municipal

Jeff Griffin, Senior Editor

As Michigan’s largest utility provider, Consumers Energy provides natural gas and electric service to 6.6 million of the state’s 10 million residents, and the company’s safety and damage prevention efforts must address multiple challenges

Jeff Griffin, Senior Editor

The question invariably is asked after severe weather or other disasters knocks out electrical power and communications services: “Why don’t they put those overhead lines underground where they’re protected?”
That question has been asked many times in many places over the past few years as heavy winter storms, tornadoes and hurricanes have affected much of the country, knocking out power, communications and other vital services.

Carlos Montes, Trenchless Technology Center

There was a time when engineers designed structures to last for eternity. Since the beginning of mankind, civilizations have desired to create an enduring legacy through their architecture. Engineers from ancient civilizations such as Egypt, Greece and Rome did not build their fabulous structures and monuments with the intention of having them repaired every 50 years.

Jeff Griffin, Senior Editor

A major sewer rehabilitation program is under way in the city of Indianapolis addressing a backlog of structural repair and inflow and infiltration issues.

Keith Hanks, senior environmental engineer for the Wastewater Conveyance Engineering Division for the city of Los Angeles, CA, retired from the industry effective Sept. 21.

The Tennessee Department of Transportation (TDOT) has approved the longitudinal installation of large diameter, corrugated high-density polyethylene (HDPE) pipe for storm water drainage systems.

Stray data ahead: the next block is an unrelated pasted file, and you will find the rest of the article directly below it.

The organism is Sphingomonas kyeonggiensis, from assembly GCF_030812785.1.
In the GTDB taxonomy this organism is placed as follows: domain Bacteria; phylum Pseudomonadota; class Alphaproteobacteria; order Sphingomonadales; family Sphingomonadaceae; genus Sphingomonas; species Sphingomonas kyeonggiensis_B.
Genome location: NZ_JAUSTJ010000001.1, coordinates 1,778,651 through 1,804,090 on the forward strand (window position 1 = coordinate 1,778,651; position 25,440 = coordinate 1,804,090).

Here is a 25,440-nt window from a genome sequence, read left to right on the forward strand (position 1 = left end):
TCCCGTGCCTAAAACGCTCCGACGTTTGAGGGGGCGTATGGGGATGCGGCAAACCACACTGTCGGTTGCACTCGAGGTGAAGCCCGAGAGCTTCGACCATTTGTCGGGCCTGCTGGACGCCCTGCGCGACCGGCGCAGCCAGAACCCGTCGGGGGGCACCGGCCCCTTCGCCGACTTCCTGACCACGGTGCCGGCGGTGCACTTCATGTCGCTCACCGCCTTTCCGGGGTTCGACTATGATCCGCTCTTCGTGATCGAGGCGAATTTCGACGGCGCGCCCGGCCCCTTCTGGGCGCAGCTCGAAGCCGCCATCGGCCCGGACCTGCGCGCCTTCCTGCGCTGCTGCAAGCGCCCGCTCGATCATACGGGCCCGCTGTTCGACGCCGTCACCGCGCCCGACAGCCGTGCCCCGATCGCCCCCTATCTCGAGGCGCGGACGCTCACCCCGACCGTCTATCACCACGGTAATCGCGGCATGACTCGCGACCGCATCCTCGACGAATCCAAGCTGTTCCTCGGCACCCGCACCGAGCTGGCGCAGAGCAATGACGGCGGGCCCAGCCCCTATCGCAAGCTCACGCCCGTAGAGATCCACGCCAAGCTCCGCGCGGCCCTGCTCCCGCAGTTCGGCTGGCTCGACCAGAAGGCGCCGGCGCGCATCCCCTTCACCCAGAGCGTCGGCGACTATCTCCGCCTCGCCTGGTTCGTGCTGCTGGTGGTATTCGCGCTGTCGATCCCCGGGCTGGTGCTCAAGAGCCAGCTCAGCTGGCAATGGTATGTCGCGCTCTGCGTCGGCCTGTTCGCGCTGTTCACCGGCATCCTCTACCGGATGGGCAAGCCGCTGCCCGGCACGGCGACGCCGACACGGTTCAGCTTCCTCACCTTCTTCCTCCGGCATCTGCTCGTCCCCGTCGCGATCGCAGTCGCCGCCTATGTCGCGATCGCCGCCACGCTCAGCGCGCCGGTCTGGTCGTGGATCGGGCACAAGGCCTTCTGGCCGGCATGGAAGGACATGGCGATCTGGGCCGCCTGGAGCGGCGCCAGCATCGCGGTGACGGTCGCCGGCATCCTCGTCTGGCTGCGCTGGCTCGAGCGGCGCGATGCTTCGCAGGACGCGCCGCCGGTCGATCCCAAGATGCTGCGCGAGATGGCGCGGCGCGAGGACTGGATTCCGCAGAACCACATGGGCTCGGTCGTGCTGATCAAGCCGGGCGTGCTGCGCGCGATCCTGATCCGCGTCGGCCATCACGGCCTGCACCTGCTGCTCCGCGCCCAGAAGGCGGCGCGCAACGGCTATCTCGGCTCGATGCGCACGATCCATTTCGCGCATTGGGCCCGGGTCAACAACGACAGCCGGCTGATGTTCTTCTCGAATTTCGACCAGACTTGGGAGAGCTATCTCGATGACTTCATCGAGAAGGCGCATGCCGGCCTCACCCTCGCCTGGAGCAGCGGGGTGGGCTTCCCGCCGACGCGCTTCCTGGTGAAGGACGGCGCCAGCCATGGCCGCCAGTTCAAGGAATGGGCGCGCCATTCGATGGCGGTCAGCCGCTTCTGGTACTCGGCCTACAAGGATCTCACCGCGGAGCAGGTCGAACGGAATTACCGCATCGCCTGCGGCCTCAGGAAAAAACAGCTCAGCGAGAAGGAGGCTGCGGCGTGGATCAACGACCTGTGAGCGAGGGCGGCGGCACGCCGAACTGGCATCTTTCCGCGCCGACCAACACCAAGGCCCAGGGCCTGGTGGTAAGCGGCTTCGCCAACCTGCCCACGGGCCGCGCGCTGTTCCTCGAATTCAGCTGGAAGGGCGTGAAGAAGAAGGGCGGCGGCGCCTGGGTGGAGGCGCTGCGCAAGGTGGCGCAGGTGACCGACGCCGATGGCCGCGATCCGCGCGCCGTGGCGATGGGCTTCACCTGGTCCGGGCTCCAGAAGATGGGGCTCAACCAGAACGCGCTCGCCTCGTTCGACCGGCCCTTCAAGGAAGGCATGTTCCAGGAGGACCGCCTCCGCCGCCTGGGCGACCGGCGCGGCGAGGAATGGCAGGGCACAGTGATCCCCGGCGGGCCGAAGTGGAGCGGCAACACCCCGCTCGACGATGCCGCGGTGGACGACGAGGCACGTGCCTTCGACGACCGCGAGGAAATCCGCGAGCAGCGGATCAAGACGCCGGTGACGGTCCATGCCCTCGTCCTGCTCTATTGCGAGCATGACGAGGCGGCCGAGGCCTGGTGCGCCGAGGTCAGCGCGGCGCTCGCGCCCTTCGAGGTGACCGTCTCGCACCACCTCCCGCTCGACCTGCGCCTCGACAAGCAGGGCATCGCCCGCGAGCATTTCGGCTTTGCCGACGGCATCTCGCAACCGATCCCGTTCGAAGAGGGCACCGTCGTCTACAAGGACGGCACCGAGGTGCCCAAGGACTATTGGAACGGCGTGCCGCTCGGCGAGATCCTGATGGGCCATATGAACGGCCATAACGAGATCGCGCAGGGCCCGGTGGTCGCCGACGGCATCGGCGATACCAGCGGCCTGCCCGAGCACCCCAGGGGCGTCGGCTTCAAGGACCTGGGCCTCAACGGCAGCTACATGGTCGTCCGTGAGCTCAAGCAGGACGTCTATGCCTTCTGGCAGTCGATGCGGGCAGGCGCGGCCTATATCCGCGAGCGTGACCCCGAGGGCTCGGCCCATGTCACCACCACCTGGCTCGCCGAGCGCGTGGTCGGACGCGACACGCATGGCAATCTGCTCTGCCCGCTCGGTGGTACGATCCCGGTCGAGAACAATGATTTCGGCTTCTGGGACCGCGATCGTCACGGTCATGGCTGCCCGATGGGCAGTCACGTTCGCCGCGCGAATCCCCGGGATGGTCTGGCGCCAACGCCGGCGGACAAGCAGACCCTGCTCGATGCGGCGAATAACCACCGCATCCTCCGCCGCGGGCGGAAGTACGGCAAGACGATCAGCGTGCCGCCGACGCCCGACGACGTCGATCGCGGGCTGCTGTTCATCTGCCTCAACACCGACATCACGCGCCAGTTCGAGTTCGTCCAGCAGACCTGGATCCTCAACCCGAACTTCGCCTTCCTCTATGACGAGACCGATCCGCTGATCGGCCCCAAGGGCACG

Under a settlement with the U.S. Department of Justice and the U.S Environmental Protection Agency (EPA) announced recently, Miami-Dade County in Florida has agreed to invest in major upgrades to its wastewater treatment plants and wastewater collection and transmission systems in order to eliminate sanitary sewer overflows.

The U.S. Environmental Protection Agency (EPA) recently released results of a survey showing that $384 billion in improvements are needed for the nation’s drinking water infrastructure through 2030 for systems to continue providing safe drinking water to 297 million Americans.

In April, nearly 200 water leaders from the private and public sector joined together in Washington, DC, as part of the Water Matters! Fly In, sponsored by the American Water Works Association and the Water Environment Federation urging Congress to vote for legislation that addresses the nation’s water infrastructure and confronts mounting affordability concerns.

Erin Boudreaux, Hobas Pipe USA

Since the first building in Houston, TX, was air conditioned in 1923, media has often dubbed the city, “the air conditioning capital of the world.” With summer temperatures often exceeding 100 degrees Fahrenheit, it’s no wonder that Houstonians are concerned about reliable electricity to keep the units running.

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